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Lt Kije

Define Britishness

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A Jimmy Wig is an item of Scottish Headgear and is a tartan Tam O'Shanter with red hair attached. Russ Abbot's "See You Jimmy" sported one.

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There's a prog on CH4, about a TV integration experiment in Bradford. They visited a Stately home to sample our history, and it was amusing to watch the black members surprise that there were no pictures of folk of African origin in any of the paintings - seems they must have thought Afro-Brits have been here since we became an Island. Perhaps a knowledge of our history, and indeed the history of the human race, would be a good start to knowing who we are? :roll:

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A Jimmy Wig is an item of Scottish Headgear and is a tartan Tam O'Shanter with red hair attached. Russ Abbot's "See You Jimmy" sported one.

 

 

Thanks Quiz man. :wink:

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The people of African origin were used as slave labour Obs, and Britain grew rich on their labour and by selling them :!:

 

 

Go back to the Middle Ages in this country and it was the native Britons who were used as slave labour by the Lords. Go further back in history it was the Romans who were doing the enslaving. You can't live in the past Lt Kije :wink: :wink:

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Slavery pre-dates written history and was practised on the African continent long before the white man set foot there, The British jumped on the 'band wagon' late in it's terrible history. Ancient Egypt, India, Greece, Rome, China, Japan were all nations using slaves in one form or another. Black slavery between antagonistic tribes existed in Africa long before the advent of the Portuguese in the 1400s. So as Asp indicated Lt, I don't think it is fair to hold the Brits up as being the only villains where slavery is concerned.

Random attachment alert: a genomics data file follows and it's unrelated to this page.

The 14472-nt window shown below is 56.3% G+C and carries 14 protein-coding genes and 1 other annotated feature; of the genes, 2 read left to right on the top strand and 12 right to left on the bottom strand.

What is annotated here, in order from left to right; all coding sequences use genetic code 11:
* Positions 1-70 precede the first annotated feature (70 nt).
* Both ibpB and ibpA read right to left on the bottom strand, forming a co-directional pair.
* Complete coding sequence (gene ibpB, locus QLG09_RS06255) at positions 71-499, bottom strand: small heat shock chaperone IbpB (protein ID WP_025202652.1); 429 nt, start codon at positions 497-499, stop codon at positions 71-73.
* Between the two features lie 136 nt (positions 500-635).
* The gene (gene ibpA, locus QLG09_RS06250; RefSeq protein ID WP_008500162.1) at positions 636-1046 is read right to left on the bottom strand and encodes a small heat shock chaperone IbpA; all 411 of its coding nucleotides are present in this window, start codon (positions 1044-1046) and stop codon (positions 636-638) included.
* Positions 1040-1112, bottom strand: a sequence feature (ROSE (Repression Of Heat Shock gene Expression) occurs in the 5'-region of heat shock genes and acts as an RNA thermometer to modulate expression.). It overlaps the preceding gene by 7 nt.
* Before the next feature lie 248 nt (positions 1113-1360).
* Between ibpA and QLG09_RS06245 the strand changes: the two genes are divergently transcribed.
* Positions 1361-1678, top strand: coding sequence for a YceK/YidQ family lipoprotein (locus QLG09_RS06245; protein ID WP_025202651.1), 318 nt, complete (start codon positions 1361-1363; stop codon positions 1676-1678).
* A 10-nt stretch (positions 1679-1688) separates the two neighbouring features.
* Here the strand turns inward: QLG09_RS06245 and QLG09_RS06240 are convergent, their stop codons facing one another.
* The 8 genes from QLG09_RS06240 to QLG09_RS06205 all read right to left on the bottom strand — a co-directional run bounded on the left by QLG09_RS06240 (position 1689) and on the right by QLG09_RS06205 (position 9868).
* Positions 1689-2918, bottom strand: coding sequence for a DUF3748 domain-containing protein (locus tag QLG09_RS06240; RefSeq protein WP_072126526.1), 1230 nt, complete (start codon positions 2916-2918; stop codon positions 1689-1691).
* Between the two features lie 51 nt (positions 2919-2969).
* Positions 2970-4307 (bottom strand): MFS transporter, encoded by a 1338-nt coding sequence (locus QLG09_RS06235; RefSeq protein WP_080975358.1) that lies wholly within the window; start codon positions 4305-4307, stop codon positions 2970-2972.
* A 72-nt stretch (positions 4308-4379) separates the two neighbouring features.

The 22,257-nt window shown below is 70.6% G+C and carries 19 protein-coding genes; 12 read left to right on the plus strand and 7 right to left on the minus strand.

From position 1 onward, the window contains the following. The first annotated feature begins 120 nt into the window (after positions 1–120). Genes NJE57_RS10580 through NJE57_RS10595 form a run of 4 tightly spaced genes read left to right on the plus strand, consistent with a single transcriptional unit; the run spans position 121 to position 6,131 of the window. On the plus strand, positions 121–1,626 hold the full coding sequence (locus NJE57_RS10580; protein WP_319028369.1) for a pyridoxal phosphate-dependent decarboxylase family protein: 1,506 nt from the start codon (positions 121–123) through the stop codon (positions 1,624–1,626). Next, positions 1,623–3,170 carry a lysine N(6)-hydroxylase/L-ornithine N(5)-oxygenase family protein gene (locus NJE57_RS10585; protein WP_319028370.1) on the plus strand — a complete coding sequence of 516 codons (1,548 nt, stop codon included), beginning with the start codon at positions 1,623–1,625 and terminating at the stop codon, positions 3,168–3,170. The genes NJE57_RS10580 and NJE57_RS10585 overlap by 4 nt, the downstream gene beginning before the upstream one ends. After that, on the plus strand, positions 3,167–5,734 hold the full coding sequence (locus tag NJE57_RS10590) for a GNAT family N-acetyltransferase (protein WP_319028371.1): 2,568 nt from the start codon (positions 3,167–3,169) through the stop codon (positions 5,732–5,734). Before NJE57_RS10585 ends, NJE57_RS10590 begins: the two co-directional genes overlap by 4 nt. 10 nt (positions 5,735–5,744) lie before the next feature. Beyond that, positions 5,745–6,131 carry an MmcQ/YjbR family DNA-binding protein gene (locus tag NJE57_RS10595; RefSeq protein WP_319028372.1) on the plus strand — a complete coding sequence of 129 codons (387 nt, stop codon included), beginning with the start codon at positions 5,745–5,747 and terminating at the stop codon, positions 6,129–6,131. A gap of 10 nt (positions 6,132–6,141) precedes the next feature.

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Complete agree with asperity and alley,The British did not invent slavery, But it remains a fact that the British Empire was built using it. My post was a response to Observers, anyway we are getting off subject

 

Britishness for Obs is walking down a beach in white socks and Jesus boots with a hanky on his head.

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Your all over the place Kije: slavery was common place in history, and not restricted to black Africans; Moorish Pirates in Stuart times raided the British coast and took white folk as slaves. And btw, the reason for the African slave trade, was to secure labour to work the farms of Virginia and the Carribean, as whites couldn't handle work in the hot climate. The ships then brought tobacco etc back to Bristol/Liverpool etc, making the rich gentry even richer. The bulk of present day West Indian blacks came here in the 1950s in a response to labour shortages and cos they'd been granted British passports. It's important to know where you've been, in order to decide where your going! :wink:

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Not sure what Britishness is any more, it used to be, having a weeks holiday by the seaside, elevenses (cup of tea), Kick of at 3 pm. - meaning football matches, not fights, croquet, cricket on the village green, sat morning matinee, courting a girlfriend, going down the local and buying your mates a round and playing darts, respecting family values and looking after your elders, kids playing out and making there own enjoyment, I could go on and on but to me I don't think Britishness is easy to define any more. :unsure: